Set to transform Storefront’s Steven Holl–designed Kenmare Street facade in Manhattan, this multifaceted exploration of color, race, and identity was first launched by Chicago-based visual artist Amanda Williams following the #BlackoutTuesday social media protest campaign. The campaign, a global act of solidarity in support of the Black Lives Matter movement following the May 25, 2020, murder of George Floyd at the hands of police officers in Minneapolis, found north of 28 million Instagram users posting black squares on the social media platform on June 2.
The campaign, while well-intentioned, prompted Williams to launch a response meant to challenge the use of the black square as a “monolithic representation.” Over a five-month span following #BlackoutTuesday, Williams posted over 120 shades and textures of black on her Instagram account each with a corresponding caption. As noted in a press announcement from Storefront, together these posts will “provide a rich palette of overlapping and divergent narratives and histories that inform Black identity.”
“I’ll be honest. I wasn’t feeling the blackout. I hate stuff like that, but I caved. Wanted to be in solidarity. But color is everything to me. You can’t just say ‘black’ … which one?” said Williams. The intersection of the color map and race, specifically racially charged urban spaces, was previously explored by Williams in her Color(
Launching this Saturday, May 1, What Black Is This, You Say? will physically manifest itself at Storefront as an ongoing public artwork in which 12 of the shades of black explored by Williams last year on Instagram will be painted onto the 12 moving panels of the gallery facade—a different shade of black for each panel. As noted by Storefront, the work is not an ephemeral one and “constitutes a permanent transformation of Storefront’s facade, which all subsequent exhibitions will navigate and build upon in various ways.”
Each month through May 2022, a new panel will be painted with Storefront also presenting complementary digital programming—visual, written, and live—on the dedicated www.whatblackisthisyousay.org website. Throughout the duration of the year-long project, a “new shade will be explored through images and memories from the artist; commissioned texts from artists, writers, and cultural figures; and public submissions,” detailed Storefront. “Together, these discussions interrogate and contextualize commonly held narratives around Black culture, joy, spirituality, suffering, agency, labor, and more.”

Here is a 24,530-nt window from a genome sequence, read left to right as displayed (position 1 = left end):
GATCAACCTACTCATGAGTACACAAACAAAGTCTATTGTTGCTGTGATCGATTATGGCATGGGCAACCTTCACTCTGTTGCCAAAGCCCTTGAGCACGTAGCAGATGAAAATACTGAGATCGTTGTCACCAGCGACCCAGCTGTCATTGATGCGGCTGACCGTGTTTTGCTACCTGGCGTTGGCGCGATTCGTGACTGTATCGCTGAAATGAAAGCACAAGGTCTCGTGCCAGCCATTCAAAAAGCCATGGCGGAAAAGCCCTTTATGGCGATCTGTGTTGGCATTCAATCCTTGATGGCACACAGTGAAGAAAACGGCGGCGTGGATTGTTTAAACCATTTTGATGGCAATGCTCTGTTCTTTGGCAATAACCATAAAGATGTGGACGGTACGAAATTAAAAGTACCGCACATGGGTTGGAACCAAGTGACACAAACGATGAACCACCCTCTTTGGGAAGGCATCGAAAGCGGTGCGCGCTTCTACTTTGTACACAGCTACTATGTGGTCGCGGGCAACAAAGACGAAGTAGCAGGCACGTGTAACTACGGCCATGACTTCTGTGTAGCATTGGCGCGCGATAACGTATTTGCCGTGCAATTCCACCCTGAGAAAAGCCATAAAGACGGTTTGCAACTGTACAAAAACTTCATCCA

Upcoming launch events include a live painting session with Williams (2:00 through 6:00 p.m. on May 1); collective painting sessions with virtual participation by Williams (2:00 through 6:00 p.m. on May 8 and 15); and a website launch event with virtual programming featuring Williams and experimental filmmaker and multimedia artist Cauleen Smith (6:00 through 8:00 p.m. on June 1).
In addition to her upcoming project at Storefront, Williams, a frequently exhibited artist who trained as an architect at Cornell University, has presented two additional works this spring, both of them organized by the Museum of Modern Art: We’re Not Down There, We’re Over Here, a work presented as part of the historic group exhibition Reconstructions: Architecture and Blackness in America and Embodied Sensations, a participatory artwork now on view at MoMA’s Donald B. and Catherine C. Marron Atrium until June 20. Reconstructions closes on May 31.